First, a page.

25. Paxon, Heather (2002) Rationalizing Sex: Family Planning and the Making of Modern Lovers in Urban Greece. American Ethnologist 29(2): 307-334.CrossRefGoogle Scholar
  26. Peterson, Jeanette F. (1992) The Virgin of Guadalupe: Symbol of Conquest or Liberation? Art Journal 51(4): 39-47.Google Scholar
  27. Pew Research Center (2013) The Global Catholic Population. http://www.pewforum.org/2013/02/13/the-global-catholic-population/2014 Religion and Morality in Latin America. http://www.pewforum.org/interactives/latin-america-morality-by-religion/
  28. Price, Kimala (2010) What is Reproductive Justice?: How Women of Color Activists are Redefining the Pro-Choice Paradigm. Meridians 10(2): 42-65.CrossRefGoogle Scholar
  29. Price, Kimala (2011) It’s Not Just About Abortion: Incorporating Intersectionality in research about Women of Color and Reproduction. Women’s Health Issues 21(3): 55-57.CrossRefGoogle Scholar
  30. Rapp, Rayna (2000) Testing Women, Testing the Fetus: The social of Amniocentesis in America. NY: Routledge.Google Scholar
  31. Roberts, Elizabeth FS (2006) God’s Laboratory: Religious Rationalities and Modernity in Ecuadorian in Vitro Fertilization. Culture, Medicine and Psychiatry 30(4): 507–536.CrossRefGoogle Scholar
  32. Roberts, Elizabeth FS (2012) God’s Laboratory: Assisted Reproduction in the Andes. Berkeley: University of California Press.Google Scholar
  33. Ross, Loretta and Rickie Solinger (2017) Reproductive Justice: An Introduction. Berkeley: University of California Press.Google Scholar
  34. Sánchez Fuentes, María Luisa, Jennifer Paine, and Brook Elliott-Buettner (2008) The Decriminalisation of Abortion in Mexico City: How did Abortion Rights Become a Political Priority? Gender and Development 16(2): 345-360.CrossRefGoogle Scholar
  35. Scheper-Hughes, Nancy (1992) Death Without Weeping: The Violence of Everyday Life in Brazil. Berkeley: University of California Press.Google Scholar
  36. Shepard, B. (2000) The “Double Discourse” on Sexual and Reproductive rights in Latin America: the Chasm Between Public Discourse and Private Actions. Health and Human Rights Journal 4(2): 110-143.CrossRefGoogle Scholar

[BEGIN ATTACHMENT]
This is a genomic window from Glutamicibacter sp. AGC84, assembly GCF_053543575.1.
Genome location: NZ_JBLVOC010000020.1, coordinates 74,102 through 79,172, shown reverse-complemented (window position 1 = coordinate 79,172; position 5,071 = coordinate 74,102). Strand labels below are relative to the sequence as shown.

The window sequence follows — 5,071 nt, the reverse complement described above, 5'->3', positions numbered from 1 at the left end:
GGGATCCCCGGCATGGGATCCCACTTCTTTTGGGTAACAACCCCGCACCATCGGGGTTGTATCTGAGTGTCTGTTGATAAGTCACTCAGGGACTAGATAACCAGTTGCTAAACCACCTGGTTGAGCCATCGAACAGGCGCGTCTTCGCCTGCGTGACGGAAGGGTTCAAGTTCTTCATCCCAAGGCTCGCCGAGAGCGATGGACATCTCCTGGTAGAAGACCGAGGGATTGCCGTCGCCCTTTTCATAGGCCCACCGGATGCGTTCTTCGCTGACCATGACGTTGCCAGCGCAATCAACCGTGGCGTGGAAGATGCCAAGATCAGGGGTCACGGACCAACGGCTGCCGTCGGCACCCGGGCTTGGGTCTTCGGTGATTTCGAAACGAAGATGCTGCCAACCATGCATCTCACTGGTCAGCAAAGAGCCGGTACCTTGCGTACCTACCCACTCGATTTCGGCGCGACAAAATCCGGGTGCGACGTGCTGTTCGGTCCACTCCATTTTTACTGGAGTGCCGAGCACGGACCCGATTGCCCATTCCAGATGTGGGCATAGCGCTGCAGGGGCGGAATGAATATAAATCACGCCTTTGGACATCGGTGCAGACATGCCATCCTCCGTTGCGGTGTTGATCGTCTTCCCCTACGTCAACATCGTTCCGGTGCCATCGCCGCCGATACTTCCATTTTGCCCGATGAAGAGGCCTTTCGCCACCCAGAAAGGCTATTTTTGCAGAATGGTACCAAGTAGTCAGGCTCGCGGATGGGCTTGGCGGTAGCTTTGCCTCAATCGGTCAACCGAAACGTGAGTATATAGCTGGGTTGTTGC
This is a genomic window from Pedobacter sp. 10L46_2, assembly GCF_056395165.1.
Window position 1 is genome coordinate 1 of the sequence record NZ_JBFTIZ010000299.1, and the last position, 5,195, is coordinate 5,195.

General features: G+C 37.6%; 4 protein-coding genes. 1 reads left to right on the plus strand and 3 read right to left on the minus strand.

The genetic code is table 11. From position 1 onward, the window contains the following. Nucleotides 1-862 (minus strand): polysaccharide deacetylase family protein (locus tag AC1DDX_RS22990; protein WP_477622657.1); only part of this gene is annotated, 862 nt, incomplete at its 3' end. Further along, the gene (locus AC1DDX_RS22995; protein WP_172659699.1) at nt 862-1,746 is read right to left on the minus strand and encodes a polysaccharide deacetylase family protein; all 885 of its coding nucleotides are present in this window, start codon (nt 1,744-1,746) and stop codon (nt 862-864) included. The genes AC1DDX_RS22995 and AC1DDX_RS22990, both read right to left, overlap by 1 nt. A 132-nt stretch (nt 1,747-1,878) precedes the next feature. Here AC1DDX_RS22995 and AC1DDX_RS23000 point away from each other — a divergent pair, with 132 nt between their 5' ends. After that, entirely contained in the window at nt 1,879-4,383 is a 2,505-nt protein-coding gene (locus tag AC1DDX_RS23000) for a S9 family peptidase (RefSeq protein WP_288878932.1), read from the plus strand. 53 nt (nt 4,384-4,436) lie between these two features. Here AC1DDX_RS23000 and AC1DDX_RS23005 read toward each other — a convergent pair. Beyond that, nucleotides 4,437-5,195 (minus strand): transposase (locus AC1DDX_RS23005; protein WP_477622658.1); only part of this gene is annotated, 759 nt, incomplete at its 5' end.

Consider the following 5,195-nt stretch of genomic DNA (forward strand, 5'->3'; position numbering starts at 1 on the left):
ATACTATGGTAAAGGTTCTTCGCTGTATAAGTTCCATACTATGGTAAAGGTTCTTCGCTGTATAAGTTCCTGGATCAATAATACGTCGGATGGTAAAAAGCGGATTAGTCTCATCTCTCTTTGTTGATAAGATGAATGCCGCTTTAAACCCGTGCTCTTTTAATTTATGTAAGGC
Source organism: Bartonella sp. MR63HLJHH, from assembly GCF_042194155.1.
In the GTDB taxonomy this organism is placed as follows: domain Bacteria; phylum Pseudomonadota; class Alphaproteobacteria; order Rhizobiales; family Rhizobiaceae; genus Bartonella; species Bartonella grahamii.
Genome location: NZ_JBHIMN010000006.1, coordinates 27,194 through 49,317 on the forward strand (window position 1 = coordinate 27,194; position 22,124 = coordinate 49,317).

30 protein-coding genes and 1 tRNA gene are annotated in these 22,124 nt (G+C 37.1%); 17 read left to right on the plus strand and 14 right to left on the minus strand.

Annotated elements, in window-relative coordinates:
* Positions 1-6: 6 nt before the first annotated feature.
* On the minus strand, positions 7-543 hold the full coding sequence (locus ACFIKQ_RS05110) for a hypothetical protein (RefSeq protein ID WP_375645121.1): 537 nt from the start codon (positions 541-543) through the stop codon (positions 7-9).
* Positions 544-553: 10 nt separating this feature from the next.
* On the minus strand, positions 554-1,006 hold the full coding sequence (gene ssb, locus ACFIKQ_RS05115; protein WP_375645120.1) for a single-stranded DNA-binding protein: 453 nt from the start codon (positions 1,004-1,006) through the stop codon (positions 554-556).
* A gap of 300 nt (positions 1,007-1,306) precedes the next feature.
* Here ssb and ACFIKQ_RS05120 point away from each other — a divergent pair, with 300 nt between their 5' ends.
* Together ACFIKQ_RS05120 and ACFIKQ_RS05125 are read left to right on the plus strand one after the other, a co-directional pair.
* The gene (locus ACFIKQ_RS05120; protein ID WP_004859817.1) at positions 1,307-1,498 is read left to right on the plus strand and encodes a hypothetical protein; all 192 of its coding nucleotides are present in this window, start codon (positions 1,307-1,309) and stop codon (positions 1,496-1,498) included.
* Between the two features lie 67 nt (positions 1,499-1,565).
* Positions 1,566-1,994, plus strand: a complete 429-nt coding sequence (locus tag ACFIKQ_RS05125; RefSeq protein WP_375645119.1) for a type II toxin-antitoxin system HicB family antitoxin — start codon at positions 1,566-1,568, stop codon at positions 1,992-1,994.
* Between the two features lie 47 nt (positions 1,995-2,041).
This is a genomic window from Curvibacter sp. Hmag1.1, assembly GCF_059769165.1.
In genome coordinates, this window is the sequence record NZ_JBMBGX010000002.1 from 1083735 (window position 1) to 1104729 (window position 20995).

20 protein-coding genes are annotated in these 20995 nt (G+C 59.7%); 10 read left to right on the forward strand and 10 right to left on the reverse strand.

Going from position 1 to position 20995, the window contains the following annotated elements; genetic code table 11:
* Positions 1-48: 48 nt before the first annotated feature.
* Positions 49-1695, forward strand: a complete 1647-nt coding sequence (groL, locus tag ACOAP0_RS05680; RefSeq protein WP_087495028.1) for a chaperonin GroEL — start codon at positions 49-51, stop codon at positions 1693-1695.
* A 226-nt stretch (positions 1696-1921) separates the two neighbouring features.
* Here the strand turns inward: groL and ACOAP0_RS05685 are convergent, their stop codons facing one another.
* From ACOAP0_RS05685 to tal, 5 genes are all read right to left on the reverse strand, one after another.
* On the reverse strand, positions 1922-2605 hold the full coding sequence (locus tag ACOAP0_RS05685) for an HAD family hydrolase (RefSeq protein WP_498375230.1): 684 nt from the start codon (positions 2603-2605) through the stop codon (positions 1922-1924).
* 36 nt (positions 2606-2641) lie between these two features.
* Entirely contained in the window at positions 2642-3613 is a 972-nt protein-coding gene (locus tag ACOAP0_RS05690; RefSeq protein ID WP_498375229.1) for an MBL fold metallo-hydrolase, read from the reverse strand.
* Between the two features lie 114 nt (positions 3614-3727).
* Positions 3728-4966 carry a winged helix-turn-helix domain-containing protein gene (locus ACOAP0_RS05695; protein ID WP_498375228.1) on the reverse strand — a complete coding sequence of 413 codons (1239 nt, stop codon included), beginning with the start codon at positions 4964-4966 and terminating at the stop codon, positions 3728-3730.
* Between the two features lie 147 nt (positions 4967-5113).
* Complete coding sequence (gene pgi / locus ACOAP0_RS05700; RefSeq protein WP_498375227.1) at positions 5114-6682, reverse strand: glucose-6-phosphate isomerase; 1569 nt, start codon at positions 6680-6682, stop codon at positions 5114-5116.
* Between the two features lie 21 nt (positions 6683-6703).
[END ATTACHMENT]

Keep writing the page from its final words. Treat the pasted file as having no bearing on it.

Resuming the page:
37. Elyse Ona Singer (2016) From Reproductive Rights to Responsibilization: Fashioning Liberal Subjects in Mexico City’s New Public Abortion Program. Medical Anthropology Quarterly. doi: 10.1111/maq.12321.Google Scholar
  38. Thompson, Charis (2006) God Is in the Details: Comparative Perspectives on the Intertwining of Religion and Assisted Reproductive Technologies. Culture, Medicine and Psychiatry 30(4): 557–561.CrossRefGoogle Scholar
  39. Trexler, Richard C. (2003) Reliving Golgotha: The Passion Play of Iztapalapa. Cambridge: Harvard University Press.Google Scholar
  40. Sargent, Carolyn (2006) Reproductive Strategies and Islamic Discourse. Medical Anthropology Quarterly 20(1): 31-49.CrossRefGoogle Scholar
  41. Voekel, Pamela (2002) Alone Before God: The Religious Origins of Modernity in Mexico. Durham: Duke University Press.CrossRefGoogle Scholar
  42. Zigon, Jarrett (2007) Moral Breakdown and the Ethical Demand A Theoretical Framework for an Anthropology of Moralities. Anthropological Theory 7(2): 131–150.CrossRefGoogle Scholar
  43. Zigon, Jarrett (2008) Morality: An Anthropological Perspective. Oxford: Berg.Google Scholar

Copyright information

© Springer Science+Business Media, LLC 2017

Authors and Affiliations

  1. 1.Population Studies and Training CenterBrown UniversityProvidenceUSA

Personalised recommendations